According to Iowa State University, the most important ways that facilities management professionals can prepare their facilities for a power outage include:
- Developing an emergency plan: Determine what equipment would be affected such as computers, elevators, and HVAC. Make sure electronics and computers are plugged into surge protectors and backed up at an off-site location.
- Obtaining alternative power: Determine how backup power can be provided to the site either through a backup generator or microgrid. For more information on setting up a microgrid and helping supply power to the local community, check out the Facilities Management Advisor article “Planning for No Power: Experts Provide a Look at Microgrid Solutions.” Decide what the facility’s needs are and whether they require backup generation for everything or just essential equipment. If it is just essential equipment, determine how much backup power is needed. Either way, determine how long backup power will last and whether that will be adequate.
- Preparing emergency lighting: Establish emergency battery-powered lighting in or near exits so that the building can be easily evacuated, if necessary. Also, keep flashlights handy.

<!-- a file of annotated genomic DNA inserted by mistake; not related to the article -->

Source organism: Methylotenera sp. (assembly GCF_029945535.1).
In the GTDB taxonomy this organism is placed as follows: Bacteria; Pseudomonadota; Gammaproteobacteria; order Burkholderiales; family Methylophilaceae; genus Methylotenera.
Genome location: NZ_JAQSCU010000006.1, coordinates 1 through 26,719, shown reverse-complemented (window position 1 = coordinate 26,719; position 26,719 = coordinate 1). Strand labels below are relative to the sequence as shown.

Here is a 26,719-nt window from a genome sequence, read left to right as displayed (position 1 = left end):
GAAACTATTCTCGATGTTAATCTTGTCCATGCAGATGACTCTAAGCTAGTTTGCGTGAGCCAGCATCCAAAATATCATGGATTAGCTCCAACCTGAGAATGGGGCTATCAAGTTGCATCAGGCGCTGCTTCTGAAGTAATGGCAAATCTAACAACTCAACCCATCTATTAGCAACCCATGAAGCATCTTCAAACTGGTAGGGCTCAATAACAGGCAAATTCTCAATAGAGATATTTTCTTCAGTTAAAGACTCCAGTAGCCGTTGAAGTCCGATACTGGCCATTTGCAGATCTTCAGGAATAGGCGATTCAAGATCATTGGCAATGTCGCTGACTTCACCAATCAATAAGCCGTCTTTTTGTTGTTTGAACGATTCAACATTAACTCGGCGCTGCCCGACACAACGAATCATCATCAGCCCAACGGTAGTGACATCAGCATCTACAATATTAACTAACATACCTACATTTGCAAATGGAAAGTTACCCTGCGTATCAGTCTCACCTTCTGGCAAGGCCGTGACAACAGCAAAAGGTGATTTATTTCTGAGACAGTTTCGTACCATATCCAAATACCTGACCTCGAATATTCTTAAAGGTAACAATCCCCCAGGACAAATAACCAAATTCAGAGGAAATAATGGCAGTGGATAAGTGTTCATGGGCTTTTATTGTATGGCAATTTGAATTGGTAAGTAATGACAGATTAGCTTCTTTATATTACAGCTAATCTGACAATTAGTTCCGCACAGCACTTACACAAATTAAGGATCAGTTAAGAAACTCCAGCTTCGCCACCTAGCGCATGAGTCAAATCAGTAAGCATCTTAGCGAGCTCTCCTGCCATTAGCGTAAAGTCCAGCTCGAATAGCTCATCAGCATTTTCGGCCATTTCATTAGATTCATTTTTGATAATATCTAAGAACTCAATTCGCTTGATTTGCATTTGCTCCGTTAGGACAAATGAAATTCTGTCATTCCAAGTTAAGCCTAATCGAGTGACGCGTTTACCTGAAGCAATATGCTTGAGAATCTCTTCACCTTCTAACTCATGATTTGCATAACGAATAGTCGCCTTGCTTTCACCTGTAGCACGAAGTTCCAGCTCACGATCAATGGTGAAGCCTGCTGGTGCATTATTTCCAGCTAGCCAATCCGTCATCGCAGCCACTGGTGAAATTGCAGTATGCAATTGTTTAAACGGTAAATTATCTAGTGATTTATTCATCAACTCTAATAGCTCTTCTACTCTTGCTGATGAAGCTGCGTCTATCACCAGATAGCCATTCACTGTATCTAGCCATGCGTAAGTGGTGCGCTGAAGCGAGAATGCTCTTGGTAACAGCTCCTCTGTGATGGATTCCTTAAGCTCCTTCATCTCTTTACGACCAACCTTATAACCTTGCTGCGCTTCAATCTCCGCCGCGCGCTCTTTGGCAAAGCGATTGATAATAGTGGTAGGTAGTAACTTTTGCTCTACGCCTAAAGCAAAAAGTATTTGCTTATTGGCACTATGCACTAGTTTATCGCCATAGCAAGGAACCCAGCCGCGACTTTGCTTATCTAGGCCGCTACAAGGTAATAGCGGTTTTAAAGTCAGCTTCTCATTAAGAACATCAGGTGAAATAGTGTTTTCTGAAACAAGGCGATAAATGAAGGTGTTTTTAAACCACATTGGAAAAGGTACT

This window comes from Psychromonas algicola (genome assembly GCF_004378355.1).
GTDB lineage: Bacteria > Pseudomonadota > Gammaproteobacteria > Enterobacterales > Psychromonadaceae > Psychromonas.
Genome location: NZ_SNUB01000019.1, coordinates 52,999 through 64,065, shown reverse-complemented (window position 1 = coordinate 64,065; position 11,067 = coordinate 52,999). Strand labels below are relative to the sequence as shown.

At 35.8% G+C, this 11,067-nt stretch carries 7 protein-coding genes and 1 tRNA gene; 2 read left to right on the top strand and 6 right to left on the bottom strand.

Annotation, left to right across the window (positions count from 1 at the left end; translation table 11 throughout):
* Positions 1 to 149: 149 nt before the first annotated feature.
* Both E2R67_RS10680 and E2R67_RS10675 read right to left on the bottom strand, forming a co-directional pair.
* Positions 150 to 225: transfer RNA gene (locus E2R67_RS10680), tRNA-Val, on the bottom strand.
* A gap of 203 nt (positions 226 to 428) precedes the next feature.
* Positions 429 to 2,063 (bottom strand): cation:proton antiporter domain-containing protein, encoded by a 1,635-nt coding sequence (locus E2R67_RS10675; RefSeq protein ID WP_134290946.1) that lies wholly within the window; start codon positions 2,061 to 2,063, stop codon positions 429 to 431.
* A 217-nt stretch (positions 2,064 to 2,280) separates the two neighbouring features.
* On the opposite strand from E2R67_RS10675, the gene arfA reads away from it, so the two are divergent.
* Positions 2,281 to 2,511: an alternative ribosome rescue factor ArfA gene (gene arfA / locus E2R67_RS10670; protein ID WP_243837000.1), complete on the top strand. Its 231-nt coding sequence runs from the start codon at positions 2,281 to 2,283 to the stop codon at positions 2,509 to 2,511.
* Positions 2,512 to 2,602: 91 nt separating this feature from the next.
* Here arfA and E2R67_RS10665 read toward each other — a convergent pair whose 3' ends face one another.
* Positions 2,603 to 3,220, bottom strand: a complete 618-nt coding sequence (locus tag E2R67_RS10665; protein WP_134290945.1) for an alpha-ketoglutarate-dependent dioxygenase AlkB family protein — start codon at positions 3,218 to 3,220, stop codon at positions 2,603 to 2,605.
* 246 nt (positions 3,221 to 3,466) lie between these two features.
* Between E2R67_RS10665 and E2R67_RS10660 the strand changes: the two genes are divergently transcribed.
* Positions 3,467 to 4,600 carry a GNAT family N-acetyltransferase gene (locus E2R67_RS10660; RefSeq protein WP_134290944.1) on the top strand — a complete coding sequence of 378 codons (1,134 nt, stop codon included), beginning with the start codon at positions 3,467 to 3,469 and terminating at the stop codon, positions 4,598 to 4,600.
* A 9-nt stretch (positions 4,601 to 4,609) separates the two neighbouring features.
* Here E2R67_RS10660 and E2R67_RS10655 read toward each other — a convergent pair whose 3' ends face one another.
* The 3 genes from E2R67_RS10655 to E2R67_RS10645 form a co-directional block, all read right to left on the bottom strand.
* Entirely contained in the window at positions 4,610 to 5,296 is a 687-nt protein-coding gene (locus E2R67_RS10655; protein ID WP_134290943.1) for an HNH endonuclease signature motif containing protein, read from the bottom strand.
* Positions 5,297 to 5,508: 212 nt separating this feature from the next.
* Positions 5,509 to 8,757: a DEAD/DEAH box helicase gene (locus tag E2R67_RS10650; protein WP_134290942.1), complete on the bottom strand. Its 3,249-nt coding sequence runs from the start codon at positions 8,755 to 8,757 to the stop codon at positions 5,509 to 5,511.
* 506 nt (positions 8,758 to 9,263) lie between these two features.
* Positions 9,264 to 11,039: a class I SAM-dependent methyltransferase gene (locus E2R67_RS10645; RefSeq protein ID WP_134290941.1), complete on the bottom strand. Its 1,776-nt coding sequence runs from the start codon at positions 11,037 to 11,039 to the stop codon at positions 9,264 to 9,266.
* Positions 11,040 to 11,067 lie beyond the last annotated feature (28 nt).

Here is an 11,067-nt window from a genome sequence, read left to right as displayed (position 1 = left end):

- Establishing emergency shelter-in-place plans: Have emergency supplies like battery-powered radios, first aid kits, non-perishable food items, water, and blankets for employees, customers, and vendors who must use the facility for shelter.
- Preparing employees: Inform employees of the plan and keep them updated on any changes. Have plans in place in case an emergency happens while customers are in your facility.
To further understand what risks your facility could face in a power outage, check out the Ready Business: Power Outage Tool Kit.
During the Outage
During a power outage, facilities management professionals should determine who should stay in the facility based on the safety of conditions outside of it. In severe storms, have employees, vendors, and customers shelter in place until the storm is over.
Facilities management professionals should also do the following: